Four organizations in the Chesapeake Bay watershed will receive more than $230,000 to restore portions of the Anacostia and Patapsco rivers.

Image courtesy Tommy Wells/Flickr

In the District of Columbia, two organizations will connect students to the Anacostia in an effort to boost local stewardship. Living Classrooms of the National Capital Region will put third and fifth graders onto canoes, kayaks and an educational vessel, while the Smithsonian Anacostia Community Museum will turn at-risk high school students into citizen scientists to monitor water quality along Watts Branch.

In College Park, the University of Maryland will design low-impact development solutions to lower the amount of polluted stormwater running off of schools and into the Anacostia. And in Baltimore, the University of Baltimore will monitor fecal bacteria in a portion of a Patapsco River tributary to help two blue collar neighborhoods reduce pet waste and prioritize infrastructure repairs.

Image courtesy Zach Karpinski/Flickr

The funding has been granted through the U.S. Environmental Protection Agency’s (EPA) Urban Waters Small Grants program, which supports the restoration of urban rivers and streams in 18 geographic regions.

Healthy and accessible urban waters can improve economic, educational, recreational and social opportunities in nearby communities.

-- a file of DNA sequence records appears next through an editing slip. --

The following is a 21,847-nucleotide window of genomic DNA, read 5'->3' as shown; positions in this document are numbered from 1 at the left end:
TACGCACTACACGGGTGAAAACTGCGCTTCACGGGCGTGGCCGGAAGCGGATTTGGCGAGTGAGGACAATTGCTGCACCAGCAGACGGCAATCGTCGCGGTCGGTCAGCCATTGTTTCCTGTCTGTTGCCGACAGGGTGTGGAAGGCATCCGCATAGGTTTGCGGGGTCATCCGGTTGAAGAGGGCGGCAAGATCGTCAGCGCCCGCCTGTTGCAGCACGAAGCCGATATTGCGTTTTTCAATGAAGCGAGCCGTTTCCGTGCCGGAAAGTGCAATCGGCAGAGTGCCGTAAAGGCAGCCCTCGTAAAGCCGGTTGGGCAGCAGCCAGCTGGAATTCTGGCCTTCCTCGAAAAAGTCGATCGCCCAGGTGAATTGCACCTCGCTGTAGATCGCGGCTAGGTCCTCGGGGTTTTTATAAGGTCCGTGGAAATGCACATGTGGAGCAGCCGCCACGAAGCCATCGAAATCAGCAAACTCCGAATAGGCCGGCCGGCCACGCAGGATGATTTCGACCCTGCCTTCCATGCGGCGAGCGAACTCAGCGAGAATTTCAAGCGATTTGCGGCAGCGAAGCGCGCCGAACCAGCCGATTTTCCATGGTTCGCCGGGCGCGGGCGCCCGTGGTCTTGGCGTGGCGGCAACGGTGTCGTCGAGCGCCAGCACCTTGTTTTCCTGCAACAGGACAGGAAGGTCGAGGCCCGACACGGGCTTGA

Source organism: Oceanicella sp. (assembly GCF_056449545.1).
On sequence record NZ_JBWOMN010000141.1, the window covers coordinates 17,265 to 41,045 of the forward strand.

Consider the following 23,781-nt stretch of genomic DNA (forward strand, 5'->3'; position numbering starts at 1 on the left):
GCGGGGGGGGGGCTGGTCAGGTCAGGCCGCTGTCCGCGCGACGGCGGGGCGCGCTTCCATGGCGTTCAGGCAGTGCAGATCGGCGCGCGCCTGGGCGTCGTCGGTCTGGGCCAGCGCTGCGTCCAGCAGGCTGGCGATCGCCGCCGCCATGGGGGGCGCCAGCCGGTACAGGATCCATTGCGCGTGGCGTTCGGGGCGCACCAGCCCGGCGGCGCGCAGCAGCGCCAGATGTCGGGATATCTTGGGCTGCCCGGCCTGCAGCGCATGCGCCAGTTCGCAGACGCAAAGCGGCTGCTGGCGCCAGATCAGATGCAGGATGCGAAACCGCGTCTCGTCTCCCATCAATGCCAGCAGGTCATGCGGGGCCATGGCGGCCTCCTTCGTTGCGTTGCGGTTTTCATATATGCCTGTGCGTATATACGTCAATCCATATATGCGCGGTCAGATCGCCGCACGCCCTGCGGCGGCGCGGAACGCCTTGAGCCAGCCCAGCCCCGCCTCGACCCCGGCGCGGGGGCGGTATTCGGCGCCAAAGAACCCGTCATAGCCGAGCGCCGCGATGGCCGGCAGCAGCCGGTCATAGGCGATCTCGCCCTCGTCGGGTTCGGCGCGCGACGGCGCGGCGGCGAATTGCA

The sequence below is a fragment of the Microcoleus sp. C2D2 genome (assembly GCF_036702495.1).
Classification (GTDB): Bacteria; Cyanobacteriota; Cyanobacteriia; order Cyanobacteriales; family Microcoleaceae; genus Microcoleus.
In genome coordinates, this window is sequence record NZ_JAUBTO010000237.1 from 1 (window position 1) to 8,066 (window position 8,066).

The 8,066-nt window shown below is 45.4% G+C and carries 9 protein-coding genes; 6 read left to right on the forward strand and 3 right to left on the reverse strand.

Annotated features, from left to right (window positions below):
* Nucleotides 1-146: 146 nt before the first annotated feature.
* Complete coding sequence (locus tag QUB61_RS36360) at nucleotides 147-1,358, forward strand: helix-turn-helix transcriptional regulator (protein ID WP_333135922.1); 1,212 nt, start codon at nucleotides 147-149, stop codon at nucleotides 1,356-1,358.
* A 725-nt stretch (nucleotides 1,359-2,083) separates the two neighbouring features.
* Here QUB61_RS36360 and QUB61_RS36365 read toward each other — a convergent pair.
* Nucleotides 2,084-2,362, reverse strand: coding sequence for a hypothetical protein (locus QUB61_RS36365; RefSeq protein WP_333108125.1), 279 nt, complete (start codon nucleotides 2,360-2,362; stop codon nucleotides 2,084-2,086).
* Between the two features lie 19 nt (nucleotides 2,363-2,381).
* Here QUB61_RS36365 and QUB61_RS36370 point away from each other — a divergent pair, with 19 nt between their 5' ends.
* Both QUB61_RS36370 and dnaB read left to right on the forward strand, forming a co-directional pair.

“People, buildings and businesses are all concentrated in urban areas, making it even more important to protect waterways from pollution,” said EPA Administrator Gina McCarthy in a media release. “These communities will receive grants, allowing them to help turn these waterways into centerpieces of urban renewal, spurring economic development and job creation.”

In addition to the four projects inside the Bay watershed, the Urban Waters Small Grants program will fund 32 projects in 15 other states and Puerto Rico.

Learn more.




Hi Joe,

Here is a blurb about the Patapsco project, found on the EPA's Urban Waters Small Grants webpage:

The University of Baltimore will use DNA-based microbial source tracking to estimate the relative contribution of human and dog fecal bacteria to outfalls from the Mill Corridor, which is a stretch of the lower Jones Falls stream that runs through two historically blue collar neighborhoods. The data from the effort will be provided to the City of Baltimore and the community for prioritizing infrastructure repairs to reduce pet waste. The project team will train community volunteers to monitor water pollution, and educate middle and high school students about their local stream ecosystems. A long-term outcome of the project is expected to be lower bacteria loads in the lower Jones Falls stream and the Inner Harbor.

Award Amount: $59,827

Joe Stewart

Which neighborhoods in Baltimore are involved and who is the contact/coordinator for the Patapsco portion of this project?

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